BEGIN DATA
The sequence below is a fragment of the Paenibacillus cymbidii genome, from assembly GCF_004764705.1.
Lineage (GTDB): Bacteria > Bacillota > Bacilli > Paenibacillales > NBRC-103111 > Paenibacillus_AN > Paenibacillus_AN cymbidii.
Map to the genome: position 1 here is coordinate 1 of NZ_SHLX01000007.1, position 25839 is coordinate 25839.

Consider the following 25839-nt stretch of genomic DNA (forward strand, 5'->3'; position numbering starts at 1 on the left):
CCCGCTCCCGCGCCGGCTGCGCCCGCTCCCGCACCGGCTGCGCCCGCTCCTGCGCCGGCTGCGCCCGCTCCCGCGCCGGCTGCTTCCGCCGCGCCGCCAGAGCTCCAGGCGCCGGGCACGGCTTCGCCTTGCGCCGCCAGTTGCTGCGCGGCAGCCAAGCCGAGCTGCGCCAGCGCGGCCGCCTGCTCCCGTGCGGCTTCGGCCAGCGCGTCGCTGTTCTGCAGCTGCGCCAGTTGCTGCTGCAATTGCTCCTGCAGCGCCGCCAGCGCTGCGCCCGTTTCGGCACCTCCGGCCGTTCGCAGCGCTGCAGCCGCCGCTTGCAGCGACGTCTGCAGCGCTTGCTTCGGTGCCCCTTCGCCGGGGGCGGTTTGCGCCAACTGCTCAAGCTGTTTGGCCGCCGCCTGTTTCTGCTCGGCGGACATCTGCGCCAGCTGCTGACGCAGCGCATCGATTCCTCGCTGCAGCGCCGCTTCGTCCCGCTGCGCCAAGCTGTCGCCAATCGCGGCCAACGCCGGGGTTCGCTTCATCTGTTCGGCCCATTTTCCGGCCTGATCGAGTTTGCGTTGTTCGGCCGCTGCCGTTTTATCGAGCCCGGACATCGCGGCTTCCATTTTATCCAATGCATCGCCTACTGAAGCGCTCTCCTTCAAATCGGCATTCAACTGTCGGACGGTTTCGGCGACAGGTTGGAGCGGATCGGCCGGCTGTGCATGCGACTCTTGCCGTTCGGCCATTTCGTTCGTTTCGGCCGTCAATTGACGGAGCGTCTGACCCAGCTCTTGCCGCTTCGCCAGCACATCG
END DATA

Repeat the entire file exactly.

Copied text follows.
The sequence below is a fragment of the Paenibacillus cymbidii genome, from assembly GCF_004764705.1.
Lineage (GTDB): Bacteria > Bacillota > Bacilli > Paenibacillales > NBRC-103111 > Paenibacillus_AN > Paenibacillus_AN cymbidii.
Map to the genome: position 1 here is coordinate 1 of NZ_SHLX01000007.1, position 25839 is coordinate 25839.

Consider the following 25839-nt stretch of genomic DNA (forward strand, 5'->3'; position numbering starts at 1 on the left):
CCCGCTCCCGCGCCGGCTGCGCCCGCTCCCGCACCGGCTGCGCCCGCTCCTGCGCCGGCTGCGCCCGCTCCCGCGCCGGCTGCTTCCGCCGCGCCGCCAGAGCTCCAGGCGCCGGGCACGGCTTCGCCTTGCGCCGCCAGTTGCTGCGCGGCAGCCAAGCCGAGCTGCGCCAGCGCGGCCGCCTGCTCCCGTGCGGCTTCGGCCAGCGCGTCGCTGTTCTGCAGCTGCGCCAGTTGCTGCTGCAATTGCTCCTGCAGCGCCGCCAGCGCTGCGCCCGTTTCGGCACCTCCGGCCGTTCGCAGCGCTGCAGCCGCCGCTTGCAGCGACGTCTGCAGCGCTTGCTTCGGTGCCCCTTCGCCGGGGGCGGTTTGCGCCAACTGCTCAAGCTGTTTGGCCGCCGCCTGTTTCTGCTCGGCGGACATCTGCGCCAGCTGCTGACGCAGCGCATCGATTCCTCGCTGCAGCGCCGCTTCGTCCCGCTGCGCCAAGCTGTCGCCAATCGCGGCCAACGCCGGGGTTCGCTTCATCTGTTCGGCCCATTTTCCGGCCTGATCGAGTTTGCGTTGTTCGGCCGCTGCCGTTTTATCGAGCCCGGACATCGCGGCTTCCATTTTATCCAATGCATCGCCTACTGAAGCGCTCTCCTTCAAATCGGCATTCAACTGTCGGACGGTTTCGGCGACAGGTTGGAGCGGATCGGCCGGCTGTGCATGCGACTCTTGCCGTTCGGCCATTTCGTTCGTTTCGGCCGTCAATTGACGGAGCGTCTGACCCAGCTCTTGCCGCTTCGCCAGCACATCG